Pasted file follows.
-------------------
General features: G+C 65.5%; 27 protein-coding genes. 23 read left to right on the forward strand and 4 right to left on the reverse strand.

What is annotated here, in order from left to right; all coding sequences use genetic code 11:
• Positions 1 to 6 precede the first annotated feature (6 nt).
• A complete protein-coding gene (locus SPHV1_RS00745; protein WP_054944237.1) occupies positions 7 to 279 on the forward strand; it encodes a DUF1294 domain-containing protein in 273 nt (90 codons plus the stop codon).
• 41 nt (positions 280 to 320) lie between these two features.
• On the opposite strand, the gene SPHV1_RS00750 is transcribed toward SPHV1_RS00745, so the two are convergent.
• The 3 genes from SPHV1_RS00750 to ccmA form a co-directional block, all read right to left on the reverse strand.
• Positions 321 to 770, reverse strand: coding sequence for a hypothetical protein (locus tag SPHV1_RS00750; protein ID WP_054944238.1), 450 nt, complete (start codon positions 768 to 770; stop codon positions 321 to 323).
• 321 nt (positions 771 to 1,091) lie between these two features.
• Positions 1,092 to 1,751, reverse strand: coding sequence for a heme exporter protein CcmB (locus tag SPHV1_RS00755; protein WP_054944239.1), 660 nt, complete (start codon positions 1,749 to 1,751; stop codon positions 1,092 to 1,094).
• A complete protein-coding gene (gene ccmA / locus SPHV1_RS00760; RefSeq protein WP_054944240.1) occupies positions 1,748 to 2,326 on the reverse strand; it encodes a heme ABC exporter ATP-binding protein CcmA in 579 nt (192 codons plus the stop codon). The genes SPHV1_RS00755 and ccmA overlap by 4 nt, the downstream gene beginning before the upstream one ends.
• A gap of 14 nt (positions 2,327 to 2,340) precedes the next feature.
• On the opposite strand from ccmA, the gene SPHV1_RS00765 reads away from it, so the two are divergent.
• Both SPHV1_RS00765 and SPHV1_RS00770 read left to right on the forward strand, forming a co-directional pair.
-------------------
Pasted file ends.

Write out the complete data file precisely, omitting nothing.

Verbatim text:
General features: G+C 65.5%; 27 protein-coding genes. 23 read left to right on the forward strand and 4 right to left on the reverse strand.

What is annotated here, in order from left to right; all coding sequences use genetic code 11:
• Positions 1 to 6 precede the first annotated feature (6 nt).
• A complete protein-coding gene (locus SPHV1_RS00745; protein WP_054944237.1) occupies positions 7 to 279 on the forward strand; it encodes a DUF1294 domain-containing protein in 273 nt (90 codons plus the stop codon).
• 41 nt (positions 280 to 320) lie between these two features.
• On the opposite strand, the gene SPHV1_RS00750 is transcribed toward SPHV1_RS00745, so the two are convergent.
• The 3 genes from SPHV1_RS00750 to ccmA form a co-directional block, all read right to left on the reverse strand.
• Positions 321 to 770, reverse strand: coding sequence for a hypothetical protein (locus tag SPHV1_RS00750; protein ID WP_054944238.1), 450 nt, complete (start codon positions 768 to 770; stop codon positions 321 to 323).
• 321 nt (positions 771 to 1,091) lie between these two features.
• Positions 1,092 to 1,751, reverse strand: coding sequence for a heme exporter protein CcmB (locus tag SPHV1_RS00755; protein WP_054944239.1), 660 nt, complete (start codon positions 1,749 to 1,751; stop codon positions 1,092 to 1,094).
• A complete protein-coding gene (gene ccmA / locus SPHV1_RS00760; RefSeq protein WP_054944240.1) occupies positions 1,748 to 2,326 on the reverse strand; it encodes a heme ABC exporter ATP-binding protein CcmA in 579 nt (192 codons plus the stop codon). The genes SPHV1_RS00755 and ccmA overlap by 4 nt, the downstream gene beginning before the upstream one ends.
• A gap of 14 nt (positions 2,327 to 2,340) precedes the next feature.
• On the opposite strand from ccmA, the gene SPHV1_RS00765 reads away from it, so the two are divergent.
• Both SPHV1_RS00765 and SPHV1_RS00770 read left to right on the forward strand, forming a co-directional pair.